Typecast provides a way for you to test out all of the web fonts available from all of these services in a real-web environment, where you can also add custom CSS, define widths for elements - the whole kit and caboodle. The CSS that Typecast produces for use on your own site is less than desirable - font sizes, line heights, and margins set in pixels, not ems. But it's still an incredibly useful tool for seeing how these fonts will look on the real web.

If you find yourself lacking inspiration for how to use web fonts, the Typekit blog is always chock-a-block with inspirational sites, as well as some fascinating insights into the technology behind web fonts. There are also websites like the Lost World's Fairs, Just My Type (from yours truly), and Good Web Fonts where you can see the true power and beauty of real fonts on the web. Elliot Jay Stocks' website is always a truly inspiring website that showcases web fonts, too. (You might be able to tell - I love this stuff.)

When it comes to actually using the services, they couldn't be simpler. Google Web Fonts is very much just plug and play - find a font you like, click 'quick-use', and then select the fonts & variations you require. You'll get a link you can use in your website's or in your CSS file via @import, or a javascript snippet you can use to take advantage of the "wf-*" classes.

Fontdeck allows you to test out the font on a few computers before purchasing it for widespread use on your website. Simply select the font you like, and they'll give you a link you can use in the websites. Test it out on a few computers by adding their IP addresses to the site on Fontdeck, then once you're happy with it, simply purchase the font for unlimited use.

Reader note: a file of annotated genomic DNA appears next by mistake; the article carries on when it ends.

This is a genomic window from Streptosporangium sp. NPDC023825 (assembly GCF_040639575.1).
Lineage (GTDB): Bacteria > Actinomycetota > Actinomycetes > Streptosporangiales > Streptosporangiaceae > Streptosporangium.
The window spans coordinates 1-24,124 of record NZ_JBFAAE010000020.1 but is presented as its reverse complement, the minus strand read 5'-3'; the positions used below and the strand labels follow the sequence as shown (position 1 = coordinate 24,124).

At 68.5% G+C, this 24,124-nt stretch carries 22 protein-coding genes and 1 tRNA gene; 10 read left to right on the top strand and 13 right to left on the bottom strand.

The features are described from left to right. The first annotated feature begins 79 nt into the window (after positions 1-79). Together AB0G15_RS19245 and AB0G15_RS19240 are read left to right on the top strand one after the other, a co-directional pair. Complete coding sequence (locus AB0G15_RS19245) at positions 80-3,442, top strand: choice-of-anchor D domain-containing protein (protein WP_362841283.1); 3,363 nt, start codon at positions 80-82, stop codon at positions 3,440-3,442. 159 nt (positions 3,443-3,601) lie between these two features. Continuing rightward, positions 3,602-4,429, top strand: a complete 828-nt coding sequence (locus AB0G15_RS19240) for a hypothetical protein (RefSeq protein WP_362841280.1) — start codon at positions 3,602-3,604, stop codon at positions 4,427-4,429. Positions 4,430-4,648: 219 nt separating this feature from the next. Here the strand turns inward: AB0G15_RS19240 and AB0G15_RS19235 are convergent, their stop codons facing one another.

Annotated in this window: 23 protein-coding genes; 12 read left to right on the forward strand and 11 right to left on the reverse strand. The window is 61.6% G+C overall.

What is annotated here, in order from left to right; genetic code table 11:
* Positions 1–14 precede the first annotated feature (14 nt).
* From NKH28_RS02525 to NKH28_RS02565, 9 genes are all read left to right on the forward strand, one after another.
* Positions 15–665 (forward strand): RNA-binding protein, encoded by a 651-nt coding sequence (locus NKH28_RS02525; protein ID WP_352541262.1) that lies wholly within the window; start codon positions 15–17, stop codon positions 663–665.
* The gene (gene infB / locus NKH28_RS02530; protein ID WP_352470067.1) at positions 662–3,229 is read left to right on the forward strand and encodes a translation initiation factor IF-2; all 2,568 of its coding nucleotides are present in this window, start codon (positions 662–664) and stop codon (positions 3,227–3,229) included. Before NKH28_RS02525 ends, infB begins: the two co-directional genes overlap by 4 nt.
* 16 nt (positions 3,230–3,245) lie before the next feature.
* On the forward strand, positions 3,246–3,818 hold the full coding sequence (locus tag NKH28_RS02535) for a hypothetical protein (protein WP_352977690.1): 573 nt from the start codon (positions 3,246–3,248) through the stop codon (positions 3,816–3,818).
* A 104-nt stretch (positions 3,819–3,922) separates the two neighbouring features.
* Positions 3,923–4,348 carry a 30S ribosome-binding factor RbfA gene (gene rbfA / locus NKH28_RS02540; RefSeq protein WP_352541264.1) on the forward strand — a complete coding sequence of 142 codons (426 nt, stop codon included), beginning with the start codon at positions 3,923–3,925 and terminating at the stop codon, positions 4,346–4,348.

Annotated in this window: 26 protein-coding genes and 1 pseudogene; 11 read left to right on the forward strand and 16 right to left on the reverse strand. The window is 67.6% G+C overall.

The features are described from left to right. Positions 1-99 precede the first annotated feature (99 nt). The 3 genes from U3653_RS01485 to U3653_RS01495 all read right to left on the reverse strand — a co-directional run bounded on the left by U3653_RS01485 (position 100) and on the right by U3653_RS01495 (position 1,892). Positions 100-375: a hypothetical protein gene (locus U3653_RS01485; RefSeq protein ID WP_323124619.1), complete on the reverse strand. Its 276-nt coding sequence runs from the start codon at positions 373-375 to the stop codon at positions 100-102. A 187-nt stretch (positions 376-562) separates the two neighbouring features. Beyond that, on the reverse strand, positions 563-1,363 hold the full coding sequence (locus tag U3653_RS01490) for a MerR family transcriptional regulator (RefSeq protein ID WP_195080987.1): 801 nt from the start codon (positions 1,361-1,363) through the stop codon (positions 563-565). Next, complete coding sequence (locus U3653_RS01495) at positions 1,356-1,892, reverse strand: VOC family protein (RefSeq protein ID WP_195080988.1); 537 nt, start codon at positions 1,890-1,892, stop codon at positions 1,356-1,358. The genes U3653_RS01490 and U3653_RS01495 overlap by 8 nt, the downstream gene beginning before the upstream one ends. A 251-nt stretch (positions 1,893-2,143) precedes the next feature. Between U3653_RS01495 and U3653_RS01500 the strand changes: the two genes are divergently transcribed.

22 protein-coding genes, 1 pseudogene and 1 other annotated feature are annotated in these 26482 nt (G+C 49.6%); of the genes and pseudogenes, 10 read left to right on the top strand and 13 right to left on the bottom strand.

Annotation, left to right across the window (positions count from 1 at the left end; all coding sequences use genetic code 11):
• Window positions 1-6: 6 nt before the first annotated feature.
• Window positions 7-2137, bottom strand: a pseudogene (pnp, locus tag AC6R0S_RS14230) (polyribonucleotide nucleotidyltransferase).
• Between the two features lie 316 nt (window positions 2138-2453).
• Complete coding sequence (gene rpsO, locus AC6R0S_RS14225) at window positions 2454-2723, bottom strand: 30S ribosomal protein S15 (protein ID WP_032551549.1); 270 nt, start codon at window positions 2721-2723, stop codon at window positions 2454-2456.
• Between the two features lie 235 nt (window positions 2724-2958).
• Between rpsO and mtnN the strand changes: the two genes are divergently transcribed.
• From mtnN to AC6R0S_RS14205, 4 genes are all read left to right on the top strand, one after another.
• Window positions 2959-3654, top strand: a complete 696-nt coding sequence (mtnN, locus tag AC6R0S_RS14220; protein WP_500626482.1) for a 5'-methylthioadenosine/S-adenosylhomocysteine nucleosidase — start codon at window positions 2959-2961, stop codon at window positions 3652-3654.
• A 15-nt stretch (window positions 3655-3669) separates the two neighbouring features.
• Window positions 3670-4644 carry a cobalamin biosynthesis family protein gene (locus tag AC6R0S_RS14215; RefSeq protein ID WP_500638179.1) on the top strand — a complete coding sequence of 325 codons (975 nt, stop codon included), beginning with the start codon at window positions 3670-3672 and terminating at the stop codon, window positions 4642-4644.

Typekit has a free plan that allows you to use a fairly extensive library of fonts for free, under the condition that you display a badge on your site that advertises the fact you're using Typekit. It's actually not a bad looking little badge, but if you want it gone, you'll have to pay for a plan.

The Portfolio plan is incredibly extensive, with few limitations, and it's priced at a reasonable $49.99 per year, or if you have Adobe Creative Cloud, you get the Portfolio plan included. To use Typekit on your site, you simply create a "kit" - a colleciton of fonts for use on domains that you specify. Copy the javascript snippet to your websites, add some fonts to the kit, select the weights and variations you require, then remember to hit 'publish kit'. Sometimes Typekit's servers can take a while to reflect changes, so give it a few minutes before refreshing your site.

Since July 2012 Typekit have offered improved JavaScript embedding.

<script type="text/javascript" src="//use.typekit.net/xxxxxx.js"></script>
<script type="text/javascript">try{Typekit.load();}catch(e){}</script>

This new embedding method boosts performance, offers Protocol relative URLs and optional (official) asynchronous loading. Asynchronous loading allows fonts to be pulled into a page, without blocking the queue for other assets should problems arise.


Conclusion

With any luck you're now armed with enough information about web font services to dive in and make up your own mind. Which of these systems and features do you prefer? Do you have experience with any of the services? Advice and pointers you'd like to share? Let us know in the comments!